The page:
Parents in Northern Ireland who want to educate their children at home are angry at new guidance which could see their teaching being monitored by education boards.
They have gathered support from politicians and are lobbying the authorities.
The parents believe their freedom to teach their own children could be infringed.
No-one knows how many children are being home-schooled in NI.
They only come to the notice of the authorities if children have attended school at some point or the family identifies itself.
Two hundred and fifty are registered with education and library boards, but the actual figure is likely to be much higher.
Sarah Dickinson educates her three children at home in Portstewart.
She also runs a home education website and is leading opposition to proposals to change the way home schooling is monitored.
'Flexible and responsive'
"Parents are trying to provide an excellent education and I definitely think home schooling can be that," she said.
"It's very flexible, responsive to the needs of the child and it can be a lot of fun."
There is nothing to stop parents not sending their children to school, but the law says they must provide an appropriate education for their children.
The Education (Northern Ireland) Order 1986 says: "The parent of every child of compulsory school age shall cause him to receive efficient full time education suitable to his age and aptitude...."
All five education boards have different guidelines for monitoring home schooling, some more rigorous than others.
The new guidelines are an attempt by them to standardise the advice, but they have caused uproar among some home schoolers.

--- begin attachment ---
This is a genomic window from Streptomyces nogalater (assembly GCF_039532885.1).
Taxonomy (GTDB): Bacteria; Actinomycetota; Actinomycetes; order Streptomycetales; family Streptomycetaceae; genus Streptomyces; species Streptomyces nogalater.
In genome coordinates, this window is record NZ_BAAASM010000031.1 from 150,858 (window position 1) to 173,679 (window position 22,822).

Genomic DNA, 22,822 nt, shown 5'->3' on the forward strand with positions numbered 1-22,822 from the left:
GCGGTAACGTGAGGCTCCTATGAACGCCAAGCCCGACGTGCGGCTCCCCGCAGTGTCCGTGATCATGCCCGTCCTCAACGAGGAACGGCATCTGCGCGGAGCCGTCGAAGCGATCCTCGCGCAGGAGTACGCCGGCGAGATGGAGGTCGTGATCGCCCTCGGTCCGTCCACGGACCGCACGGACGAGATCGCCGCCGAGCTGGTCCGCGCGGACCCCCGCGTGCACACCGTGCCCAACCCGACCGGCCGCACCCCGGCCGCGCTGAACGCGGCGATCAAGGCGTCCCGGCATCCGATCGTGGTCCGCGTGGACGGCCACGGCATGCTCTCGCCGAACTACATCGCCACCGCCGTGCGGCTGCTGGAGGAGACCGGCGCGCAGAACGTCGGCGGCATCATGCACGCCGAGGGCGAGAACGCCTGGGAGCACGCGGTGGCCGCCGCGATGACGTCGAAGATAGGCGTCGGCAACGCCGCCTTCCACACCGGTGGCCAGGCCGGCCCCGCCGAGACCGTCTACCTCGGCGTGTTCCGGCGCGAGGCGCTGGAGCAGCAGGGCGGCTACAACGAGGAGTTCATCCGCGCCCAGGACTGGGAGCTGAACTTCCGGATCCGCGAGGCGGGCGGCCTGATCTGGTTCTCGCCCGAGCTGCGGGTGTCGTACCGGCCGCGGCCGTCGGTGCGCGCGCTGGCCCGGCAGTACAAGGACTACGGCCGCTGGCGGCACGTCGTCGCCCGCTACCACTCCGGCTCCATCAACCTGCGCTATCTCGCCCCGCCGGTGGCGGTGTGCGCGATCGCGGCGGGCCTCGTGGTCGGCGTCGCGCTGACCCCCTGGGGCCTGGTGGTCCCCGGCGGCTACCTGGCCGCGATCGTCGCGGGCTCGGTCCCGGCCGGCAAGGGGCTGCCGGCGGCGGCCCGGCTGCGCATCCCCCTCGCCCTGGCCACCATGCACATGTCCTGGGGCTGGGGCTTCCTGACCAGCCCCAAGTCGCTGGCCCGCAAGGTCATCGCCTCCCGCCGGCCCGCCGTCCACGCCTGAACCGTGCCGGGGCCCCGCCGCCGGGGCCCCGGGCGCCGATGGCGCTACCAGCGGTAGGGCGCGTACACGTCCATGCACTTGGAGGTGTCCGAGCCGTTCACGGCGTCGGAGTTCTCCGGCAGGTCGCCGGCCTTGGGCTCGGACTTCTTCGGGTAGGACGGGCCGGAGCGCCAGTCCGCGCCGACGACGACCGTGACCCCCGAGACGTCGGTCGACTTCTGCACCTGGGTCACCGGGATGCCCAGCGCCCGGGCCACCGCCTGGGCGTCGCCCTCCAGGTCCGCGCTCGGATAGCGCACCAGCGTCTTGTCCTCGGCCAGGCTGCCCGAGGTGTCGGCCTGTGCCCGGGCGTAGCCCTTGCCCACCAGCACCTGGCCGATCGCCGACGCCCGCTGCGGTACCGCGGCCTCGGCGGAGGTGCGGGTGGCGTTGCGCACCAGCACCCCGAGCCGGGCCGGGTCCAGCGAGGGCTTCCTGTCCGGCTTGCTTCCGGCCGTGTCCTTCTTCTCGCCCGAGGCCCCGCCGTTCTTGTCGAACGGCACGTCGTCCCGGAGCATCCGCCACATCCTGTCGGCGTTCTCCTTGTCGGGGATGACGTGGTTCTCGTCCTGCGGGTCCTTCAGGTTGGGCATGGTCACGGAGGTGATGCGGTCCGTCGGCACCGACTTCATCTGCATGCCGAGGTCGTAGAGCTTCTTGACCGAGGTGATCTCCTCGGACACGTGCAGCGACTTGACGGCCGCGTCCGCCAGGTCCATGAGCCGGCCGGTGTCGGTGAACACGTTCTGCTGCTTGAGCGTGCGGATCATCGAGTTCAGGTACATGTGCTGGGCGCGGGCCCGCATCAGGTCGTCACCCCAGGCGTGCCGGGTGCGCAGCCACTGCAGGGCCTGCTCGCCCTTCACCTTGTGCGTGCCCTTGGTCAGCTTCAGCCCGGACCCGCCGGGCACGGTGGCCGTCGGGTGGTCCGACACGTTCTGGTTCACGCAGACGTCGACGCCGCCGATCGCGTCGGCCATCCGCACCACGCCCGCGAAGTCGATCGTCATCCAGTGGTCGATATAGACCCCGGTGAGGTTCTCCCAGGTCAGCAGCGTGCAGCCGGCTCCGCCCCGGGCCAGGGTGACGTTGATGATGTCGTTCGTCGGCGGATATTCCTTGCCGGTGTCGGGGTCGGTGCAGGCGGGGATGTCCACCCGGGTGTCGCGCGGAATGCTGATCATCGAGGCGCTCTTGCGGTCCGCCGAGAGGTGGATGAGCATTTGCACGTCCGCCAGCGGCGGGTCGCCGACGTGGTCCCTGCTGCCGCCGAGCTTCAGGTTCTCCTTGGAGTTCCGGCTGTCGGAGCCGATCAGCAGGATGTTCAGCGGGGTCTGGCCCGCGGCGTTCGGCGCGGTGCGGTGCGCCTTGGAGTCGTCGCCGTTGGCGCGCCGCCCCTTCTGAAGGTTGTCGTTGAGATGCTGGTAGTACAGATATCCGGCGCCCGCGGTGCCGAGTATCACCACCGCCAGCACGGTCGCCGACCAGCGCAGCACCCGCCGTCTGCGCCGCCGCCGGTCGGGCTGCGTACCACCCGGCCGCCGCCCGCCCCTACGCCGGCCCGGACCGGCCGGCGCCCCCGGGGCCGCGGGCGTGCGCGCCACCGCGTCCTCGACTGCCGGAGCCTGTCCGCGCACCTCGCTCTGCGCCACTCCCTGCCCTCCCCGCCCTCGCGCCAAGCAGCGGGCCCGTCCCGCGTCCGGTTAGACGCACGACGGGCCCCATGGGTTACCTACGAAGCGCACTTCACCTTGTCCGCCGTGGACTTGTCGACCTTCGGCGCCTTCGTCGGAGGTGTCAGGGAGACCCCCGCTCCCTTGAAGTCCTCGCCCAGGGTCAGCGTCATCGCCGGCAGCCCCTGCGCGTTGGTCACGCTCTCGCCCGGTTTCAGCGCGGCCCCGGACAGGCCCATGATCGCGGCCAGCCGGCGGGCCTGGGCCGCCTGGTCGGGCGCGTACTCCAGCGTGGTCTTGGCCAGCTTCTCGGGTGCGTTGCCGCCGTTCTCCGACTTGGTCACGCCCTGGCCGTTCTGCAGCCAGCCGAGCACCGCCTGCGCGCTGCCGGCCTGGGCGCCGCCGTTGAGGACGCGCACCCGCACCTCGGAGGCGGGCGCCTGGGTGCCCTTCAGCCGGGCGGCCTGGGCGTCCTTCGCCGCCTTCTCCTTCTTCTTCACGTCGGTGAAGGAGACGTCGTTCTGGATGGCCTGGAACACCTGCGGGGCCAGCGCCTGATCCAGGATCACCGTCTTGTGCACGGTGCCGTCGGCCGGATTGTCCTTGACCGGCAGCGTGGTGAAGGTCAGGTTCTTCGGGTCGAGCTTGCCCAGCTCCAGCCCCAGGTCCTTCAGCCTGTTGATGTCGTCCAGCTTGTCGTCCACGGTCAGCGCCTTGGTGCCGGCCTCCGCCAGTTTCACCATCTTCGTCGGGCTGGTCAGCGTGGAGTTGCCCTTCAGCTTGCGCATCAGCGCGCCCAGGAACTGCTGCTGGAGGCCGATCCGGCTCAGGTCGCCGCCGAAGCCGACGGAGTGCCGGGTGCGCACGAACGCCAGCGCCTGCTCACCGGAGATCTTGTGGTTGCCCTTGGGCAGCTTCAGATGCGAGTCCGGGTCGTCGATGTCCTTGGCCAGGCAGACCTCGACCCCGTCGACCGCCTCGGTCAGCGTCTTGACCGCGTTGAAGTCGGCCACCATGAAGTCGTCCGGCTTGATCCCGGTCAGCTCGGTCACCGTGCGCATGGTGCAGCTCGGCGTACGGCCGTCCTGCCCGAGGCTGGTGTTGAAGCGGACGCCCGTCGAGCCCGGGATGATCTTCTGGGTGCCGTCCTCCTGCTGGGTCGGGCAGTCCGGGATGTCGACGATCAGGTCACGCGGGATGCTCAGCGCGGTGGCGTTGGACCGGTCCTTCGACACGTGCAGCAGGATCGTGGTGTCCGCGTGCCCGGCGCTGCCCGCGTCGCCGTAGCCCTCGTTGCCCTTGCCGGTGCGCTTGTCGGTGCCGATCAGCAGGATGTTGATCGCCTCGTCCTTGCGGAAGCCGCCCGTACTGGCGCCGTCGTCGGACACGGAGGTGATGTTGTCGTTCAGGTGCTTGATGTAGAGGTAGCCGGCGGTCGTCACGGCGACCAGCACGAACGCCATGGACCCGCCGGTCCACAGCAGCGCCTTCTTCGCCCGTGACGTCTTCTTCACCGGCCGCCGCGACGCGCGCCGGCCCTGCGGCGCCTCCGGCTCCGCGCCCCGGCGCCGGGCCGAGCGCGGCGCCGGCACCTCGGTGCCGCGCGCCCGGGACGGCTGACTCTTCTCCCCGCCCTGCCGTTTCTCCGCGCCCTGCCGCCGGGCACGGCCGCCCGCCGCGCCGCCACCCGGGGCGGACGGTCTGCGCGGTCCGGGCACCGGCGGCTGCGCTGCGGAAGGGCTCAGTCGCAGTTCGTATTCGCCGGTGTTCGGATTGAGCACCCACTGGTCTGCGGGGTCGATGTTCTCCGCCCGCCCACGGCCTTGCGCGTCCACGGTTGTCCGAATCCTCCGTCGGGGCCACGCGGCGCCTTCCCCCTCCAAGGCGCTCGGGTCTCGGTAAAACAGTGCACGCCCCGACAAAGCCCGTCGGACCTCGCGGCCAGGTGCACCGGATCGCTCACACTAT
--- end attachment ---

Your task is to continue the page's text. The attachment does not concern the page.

Parents have different reasons for choosing home schooling.
Some fundamentalist Christians object to the way subjects are taught in the Northern Ireland curriculum, some have had disputes with schools and some children who have been bullied decide to opt-out of school.
Others prefer the flexibility of home schooling.
Joanne Courtney from Moira also educates her three children at home.
"It's working extremely well, the children are very interested in learning things and we try not to hamper them. We don't push them too much towards formal education, we follow what they are interested in all the time," she said.
Some studies have shown that, while children who are home schooled may be slow to learn to read, they quickly catch up later.
The authorities can advise parents, but have no rights to get access to homes or tell parents what they should teach.
The proposed guidelines, which are being consulted upon, will attempt to standardise the guidance and say board officers should ensure families are visited at least once a year to monitor the education being provided.
That is being opposed by home educators like Sarah Dickinson who interpret that as unwelcome intrusion.
"I object to them treating parents as if they were a risk to their children... I think parents are the best advocates for their children and they should be treated with respect," she said.
It's believed the authorities, including the minister for education, have been bombarded by complaints from parents.
John O'Dowd said he was keeping an open mind, but that children's needs have to be paramount.
"I have a concern that the vast majority of people who have spoken on this matter in the assembly have spoken of the needs of the adult and not of the child... in what way do you reassure yourself that being home educated is being properly home educated?"
However, he said he regretted that the education and library board did not show him the consultation document before issuing it.
The Children's Law Centre (CLC) has welcomed the proposed changes and said it sees no threat to parents in it.
Liam Mackle is the CLC's advice manager: "There is no planned change to the law to allow education and library boards the right to enter a person's home. I think the parents are wrong to worry about that."
In fact, the CLC said clearer guidelines and advice on schooling should be welcomed by families who are home educating their children.
The consultation, which is being managed by the North Eastern Education and Library Board, closes on Friday 27 June.